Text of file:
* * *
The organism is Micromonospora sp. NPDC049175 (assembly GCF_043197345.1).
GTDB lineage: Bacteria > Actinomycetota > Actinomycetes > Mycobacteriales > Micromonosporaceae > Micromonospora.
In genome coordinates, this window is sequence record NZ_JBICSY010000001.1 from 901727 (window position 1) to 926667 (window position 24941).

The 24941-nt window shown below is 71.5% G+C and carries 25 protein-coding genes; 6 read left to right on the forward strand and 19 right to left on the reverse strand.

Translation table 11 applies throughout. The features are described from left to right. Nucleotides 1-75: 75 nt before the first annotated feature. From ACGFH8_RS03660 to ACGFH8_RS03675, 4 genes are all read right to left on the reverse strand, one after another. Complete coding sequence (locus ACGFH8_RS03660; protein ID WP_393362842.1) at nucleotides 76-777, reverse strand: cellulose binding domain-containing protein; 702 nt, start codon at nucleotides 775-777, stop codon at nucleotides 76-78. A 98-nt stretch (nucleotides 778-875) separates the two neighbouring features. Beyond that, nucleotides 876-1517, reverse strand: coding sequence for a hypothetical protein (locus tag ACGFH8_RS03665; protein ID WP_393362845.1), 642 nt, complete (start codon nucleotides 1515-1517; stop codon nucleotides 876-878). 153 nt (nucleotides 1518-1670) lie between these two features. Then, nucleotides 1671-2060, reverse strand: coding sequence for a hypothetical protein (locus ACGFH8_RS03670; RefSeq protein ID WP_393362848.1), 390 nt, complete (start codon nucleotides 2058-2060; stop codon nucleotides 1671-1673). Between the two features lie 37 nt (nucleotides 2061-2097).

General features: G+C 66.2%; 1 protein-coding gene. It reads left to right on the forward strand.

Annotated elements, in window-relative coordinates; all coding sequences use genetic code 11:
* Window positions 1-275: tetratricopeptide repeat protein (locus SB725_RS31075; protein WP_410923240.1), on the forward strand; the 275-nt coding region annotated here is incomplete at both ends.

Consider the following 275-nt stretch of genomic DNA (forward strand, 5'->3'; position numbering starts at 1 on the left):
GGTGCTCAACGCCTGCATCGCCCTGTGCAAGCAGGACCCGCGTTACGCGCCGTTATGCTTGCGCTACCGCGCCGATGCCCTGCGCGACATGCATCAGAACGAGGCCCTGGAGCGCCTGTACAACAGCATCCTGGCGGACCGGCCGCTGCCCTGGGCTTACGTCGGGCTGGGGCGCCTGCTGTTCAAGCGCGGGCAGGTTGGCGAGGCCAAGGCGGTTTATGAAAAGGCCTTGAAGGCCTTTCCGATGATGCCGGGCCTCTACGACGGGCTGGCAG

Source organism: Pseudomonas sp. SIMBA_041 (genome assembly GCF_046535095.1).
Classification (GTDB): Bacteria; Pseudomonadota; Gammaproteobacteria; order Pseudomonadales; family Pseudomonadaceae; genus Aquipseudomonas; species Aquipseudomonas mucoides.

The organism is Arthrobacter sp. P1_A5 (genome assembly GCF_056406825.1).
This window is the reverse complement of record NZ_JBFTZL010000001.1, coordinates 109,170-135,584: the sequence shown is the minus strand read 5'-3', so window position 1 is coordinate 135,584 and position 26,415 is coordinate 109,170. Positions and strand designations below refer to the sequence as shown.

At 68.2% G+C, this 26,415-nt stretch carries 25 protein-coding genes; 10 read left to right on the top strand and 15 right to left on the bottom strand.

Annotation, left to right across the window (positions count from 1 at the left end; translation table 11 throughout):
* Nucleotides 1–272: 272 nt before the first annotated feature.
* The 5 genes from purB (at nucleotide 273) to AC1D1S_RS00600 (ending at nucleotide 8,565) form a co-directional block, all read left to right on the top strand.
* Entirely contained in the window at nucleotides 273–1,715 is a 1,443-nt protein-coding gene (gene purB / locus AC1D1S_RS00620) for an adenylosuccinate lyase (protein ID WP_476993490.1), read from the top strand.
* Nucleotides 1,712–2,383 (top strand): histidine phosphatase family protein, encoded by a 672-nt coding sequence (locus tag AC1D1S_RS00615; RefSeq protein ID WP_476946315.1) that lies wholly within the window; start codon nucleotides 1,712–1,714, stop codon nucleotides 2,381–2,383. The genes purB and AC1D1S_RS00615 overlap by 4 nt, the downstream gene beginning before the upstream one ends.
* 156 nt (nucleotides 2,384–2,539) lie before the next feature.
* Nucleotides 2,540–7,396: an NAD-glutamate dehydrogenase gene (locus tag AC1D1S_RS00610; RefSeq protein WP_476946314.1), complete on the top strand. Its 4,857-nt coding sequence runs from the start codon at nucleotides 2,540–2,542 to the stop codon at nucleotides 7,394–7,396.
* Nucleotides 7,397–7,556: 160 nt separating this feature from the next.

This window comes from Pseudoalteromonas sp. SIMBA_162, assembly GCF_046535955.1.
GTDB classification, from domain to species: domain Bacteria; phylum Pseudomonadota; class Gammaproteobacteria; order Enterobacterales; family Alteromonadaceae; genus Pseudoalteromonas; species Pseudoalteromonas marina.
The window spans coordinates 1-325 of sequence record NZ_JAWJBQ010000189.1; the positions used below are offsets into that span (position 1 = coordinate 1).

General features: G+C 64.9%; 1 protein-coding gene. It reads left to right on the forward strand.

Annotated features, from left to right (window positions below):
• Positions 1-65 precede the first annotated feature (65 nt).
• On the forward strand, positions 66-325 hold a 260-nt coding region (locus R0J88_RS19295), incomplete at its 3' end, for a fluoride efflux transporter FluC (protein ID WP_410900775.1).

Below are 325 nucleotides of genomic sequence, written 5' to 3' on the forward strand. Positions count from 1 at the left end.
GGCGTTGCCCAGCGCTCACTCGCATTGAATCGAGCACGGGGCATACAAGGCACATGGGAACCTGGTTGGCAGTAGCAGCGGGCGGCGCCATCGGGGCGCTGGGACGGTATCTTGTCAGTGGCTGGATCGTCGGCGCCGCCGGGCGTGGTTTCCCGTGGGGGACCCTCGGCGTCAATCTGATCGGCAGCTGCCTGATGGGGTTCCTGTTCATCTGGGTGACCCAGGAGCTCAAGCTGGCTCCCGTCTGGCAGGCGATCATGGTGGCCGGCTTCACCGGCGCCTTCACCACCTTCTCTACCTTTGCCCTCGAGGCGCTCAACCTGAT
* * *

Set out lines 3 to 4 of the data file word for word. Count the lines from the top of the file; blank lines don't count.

In genome coordinates, this window is sequence record NZ_JBICSY010000001.1 from 901727 (window position 1) to 926667 (window position 24941).

The 24941-nt window shown below is 71.5% G+C and carries 25 protein-coding genes; 6 read left to right on the forward strand and 19 right to left on the reverse strand.